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Daily Marijuana Use In U.S. Is Now More Common Than Daily Alcohol Drinking, New Study Finds



More Americans now consume cannabis every day than drink alcohol on a daily basis, according to a newly published study that explores how marijuana use habits have changed in recent decades. Since 1992, it says, the per capita rate of daily cannabis consumption in the country has increased nearly 15 times over.

The rise in frequent cannabis use coincides with an increasing number of states that have ended marijuana prohibition, though the study’s author, Carnegie Mellon University professor Jonathan Caulkins, says it’s not clear whether legalization led to increased use or the whether broader consumption by the public boosted support for policy changes that were later enacted.

While report notes the national marijuana use rate “mirrors changes in policy, with declines during periods of greater restriction and growth during periods of policy liberalization,” Caulkins stops short of attributing use patterns to policy changes themselves.

The correlation between legalization and greater use “does not mean policy drove changes in use,” the report says. “Both could have been manifestations of changes in underlying culture and attitudes. However, whichever way causal arrows point, cannabis use now appears to be on a fundamentally different scale than it was before legalization.”

The rise in daily marijuana use comes after rates hit a record low in the early 1990s.

“Reported cannabis use declined to a nadir in 1992, with partial recovery through 2008, and substantial increases since then, particularly for measures of more intensive use,” the new research says. “From 1992 to 2022, there was a 15-fold increase in the per capita rate of reporting daily or near daily use.”

In 2022, for the first time ever, more Americans said they consumed cannabis on a near-daily basis than alcohol.

The findings draw on data from the federally funded National Survey on Drug Use and Health, previously known as the National Household Survey on Drug Abuse. The survey has been conducted annually since 1990 and four times before then, in 1979, 1982, 1985 and 1988.

Responses show that while far more Americans drank alcohol daily than consumed cannabis 20 years ago, those use patterns have radically changed.

“Whereas the 1992 survey recorded 10 times as many daily or near daily alcohol as cannabis users (8.9 vs. 0.9M),” the study says, “the 2022 survey, for the first time, recorded more daily and near daily users of cannabis than alcohol (17.7 vs. 14.7M).”

The research was published on Wednesday in the journal Society for the Study of Addiction.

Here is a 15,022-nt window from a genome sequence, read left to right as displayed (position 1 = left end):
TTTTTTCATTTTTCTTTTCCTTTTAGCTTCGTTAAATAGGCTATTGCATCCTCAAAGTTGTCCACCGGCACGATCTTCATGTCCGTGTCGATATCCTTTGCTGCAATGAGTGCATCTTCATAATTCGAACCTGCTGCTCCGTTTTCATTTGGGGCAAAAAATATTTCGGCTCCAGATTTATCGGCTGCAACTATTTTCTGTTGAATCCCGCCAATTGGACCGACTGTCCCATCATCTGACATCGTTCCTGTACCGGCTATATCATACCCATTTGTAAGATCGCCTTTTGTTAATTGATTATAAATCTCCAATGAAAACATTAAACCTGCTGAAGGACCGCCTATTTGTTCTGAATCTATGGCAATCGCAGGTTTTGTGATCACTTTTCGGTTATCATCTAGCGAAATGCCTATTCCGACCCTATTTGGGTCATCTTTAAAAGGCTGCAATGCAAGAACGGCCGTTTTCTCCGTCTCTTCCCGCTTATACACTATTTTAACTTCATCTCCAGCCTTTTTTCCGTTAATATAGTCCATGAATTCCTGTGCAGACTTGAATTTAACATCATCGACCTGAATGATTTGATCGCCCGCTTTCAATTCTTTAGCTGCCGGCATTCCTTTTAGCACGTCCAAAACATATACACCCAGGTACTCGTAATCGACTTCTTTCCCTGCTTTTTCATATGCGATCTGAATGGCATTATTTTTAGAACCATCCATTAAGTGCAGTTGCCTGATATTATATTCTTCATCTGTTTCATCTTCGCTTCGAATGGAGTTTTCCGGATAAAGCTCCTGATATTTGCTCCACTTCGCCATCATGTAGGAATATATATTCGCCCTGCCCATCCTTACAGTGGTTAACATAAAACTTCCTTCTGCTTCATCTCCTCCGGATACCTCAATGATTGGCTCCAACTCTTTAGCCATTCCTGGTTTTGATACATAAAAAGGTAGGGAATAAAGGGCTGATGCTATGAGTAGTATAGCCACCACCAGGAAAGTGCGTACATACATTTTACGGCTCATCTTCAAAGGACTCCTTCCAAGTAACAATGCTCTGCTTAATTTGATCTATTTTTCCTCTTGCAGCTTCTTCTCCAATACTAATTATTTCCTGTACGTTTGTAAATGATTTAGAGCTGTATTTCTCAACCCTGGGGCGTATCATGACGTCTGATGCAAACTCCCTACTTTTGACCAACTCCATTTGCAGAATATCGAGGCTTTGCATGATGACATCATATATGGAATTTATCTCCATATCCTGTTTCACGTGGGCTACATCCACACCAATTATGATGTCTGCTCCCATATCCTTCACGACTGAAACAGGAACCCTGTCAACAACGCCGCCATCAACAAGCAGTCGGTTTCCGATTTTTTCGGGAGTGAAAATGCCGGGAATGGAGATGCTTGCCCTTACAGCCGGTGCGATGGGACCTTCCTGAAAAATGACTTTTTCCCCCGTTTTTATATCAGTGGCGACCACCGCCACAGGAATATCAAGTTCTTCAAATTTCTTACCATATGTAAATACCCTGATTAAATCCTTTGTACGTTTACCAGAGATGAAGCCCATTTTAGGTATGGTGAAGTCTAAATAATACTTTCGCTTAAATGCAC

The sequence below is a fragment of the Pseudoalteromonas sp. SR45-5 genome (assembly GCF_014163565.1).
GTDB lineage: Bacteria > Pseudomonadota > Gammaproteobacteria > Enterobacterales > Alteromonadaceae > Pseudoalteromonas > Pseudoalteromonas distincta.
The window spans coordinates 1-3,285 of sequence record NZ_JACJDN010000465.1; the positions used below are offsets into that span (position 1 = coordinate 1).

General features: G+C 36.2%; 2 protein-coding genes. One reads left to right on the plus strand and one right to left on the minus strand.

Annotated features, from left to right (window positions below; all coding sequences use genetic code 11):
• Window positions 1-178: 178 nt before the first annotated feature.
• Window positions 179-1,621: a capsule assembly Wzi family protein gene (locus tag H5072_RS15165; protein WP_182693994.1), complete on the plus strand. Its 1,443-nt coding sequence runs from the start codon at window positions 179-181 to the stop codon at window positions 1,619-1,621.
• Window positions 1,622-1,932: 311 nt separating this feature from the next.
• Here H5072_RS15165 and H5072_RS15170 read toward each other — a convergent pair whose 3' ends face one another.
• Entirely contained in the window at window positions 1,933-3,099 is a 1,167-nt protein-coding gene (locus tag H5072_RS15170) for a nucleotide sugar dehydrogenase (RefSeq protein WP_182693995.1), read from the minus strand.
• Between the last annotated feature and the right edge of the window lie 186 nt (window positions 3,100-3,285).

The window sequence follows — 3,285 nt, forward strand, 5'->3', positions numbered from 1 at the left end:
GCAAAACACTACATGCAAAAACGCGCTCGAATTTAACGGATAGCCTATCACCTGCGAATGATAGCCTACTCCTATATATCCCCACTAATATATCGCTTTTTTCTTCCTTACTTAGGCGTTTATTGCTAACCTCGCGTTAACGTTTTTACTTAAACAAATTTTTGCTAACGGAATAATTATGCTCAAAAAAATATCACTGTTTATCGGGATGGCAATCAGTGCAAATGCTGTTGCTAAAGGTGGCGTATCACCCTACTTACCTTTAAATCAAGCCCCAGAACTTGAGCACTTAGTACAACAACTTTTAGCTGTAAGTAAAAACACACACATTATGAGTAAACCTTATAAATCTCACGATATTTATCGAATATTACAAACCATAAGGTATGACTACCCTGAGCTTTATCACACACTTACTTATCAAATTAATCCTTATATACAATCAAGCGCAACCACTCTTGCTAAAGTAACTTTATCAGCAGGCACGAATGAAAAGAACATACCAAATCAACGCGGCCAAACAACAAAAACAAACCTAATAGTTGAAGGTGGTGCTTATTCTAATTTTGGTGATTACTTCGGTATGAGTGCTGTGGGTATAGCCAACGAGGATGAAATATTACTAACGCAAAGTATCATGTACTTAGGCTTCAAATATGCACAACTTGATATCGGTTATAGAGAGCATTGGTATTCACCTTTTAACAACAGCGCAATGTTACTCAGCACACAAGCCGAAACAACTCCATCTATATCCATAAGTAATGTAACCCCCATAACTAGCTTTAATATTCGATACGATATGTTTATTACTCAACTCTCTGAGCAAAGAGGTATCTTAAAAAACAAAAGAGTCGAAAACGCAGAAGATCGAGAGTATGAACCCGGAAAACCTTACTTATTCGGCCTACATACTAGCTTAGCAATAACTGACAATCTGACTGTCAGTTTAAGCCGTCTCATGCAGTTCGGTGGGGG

Caulkins acknowledges in the paper that some methodological changes have been made to the federal survey over the years—for example switching from a paper-based to a digital survey, making minor sampling changes and adding a $30 incentive payment for respondents—and admits the government typically advises against making comparisons between survey designs. But ultimately he argues his conclusions are valid.

“The Substance Abuse and Mental Health Services Administration (SAMHSA) discourages comparing rates of use before and after the redesigns,” he writes. “However, changes in survey wording or methods that make a 10% or 20% difference in responses are small compared to the much larger changes over the time span examined here.”

He also notes that changes in politics and social acceptability of marijuana use may have exaggerated the trend of increasing use.

“Of particular note, willingness to self-report may have increased as cannabis became normalized, so changes in actual use may be less pronounced than changes in reported use,” the study says. “On the other hand, cannabis product variety exploded after state-legalization.”

“Nonetheless, the enormous changes in rates of self reported cannabis use, particularly of DND [daily or near daily] use, suggest that changes in actual use have been considerable,” it continues, “and it is striking that high-frequency cannabis use is now more commonly reported than is high-frequency drinking.”

Speaking to the Associated Press about the report, Caulkins said that roughly 40 percent of consumers use marijuana on a daily or near daily basis, which he called “a pattern that is more associated with tobacco use than typical alcohol use.”

Writing in the Washington Monthly about his findings, Caulkins, joined by Stanford University professor Keith Humphries, argue that market forces have also led to significantly more powerful marijuana.

“Legalization and commercialization have produced a spectacular rise in the potency of marijuana products,” they wrote. “Until the end of the 20th century, the average potency of seized cannabis never exceeded 5 percent THC, its active intoxicant. Now, the labeled potency of ‘flower’ sold in state-licensed stores averages 20-25 percent THC. Extract-based products like vape oils and dabs routinely exceed 60 percent.”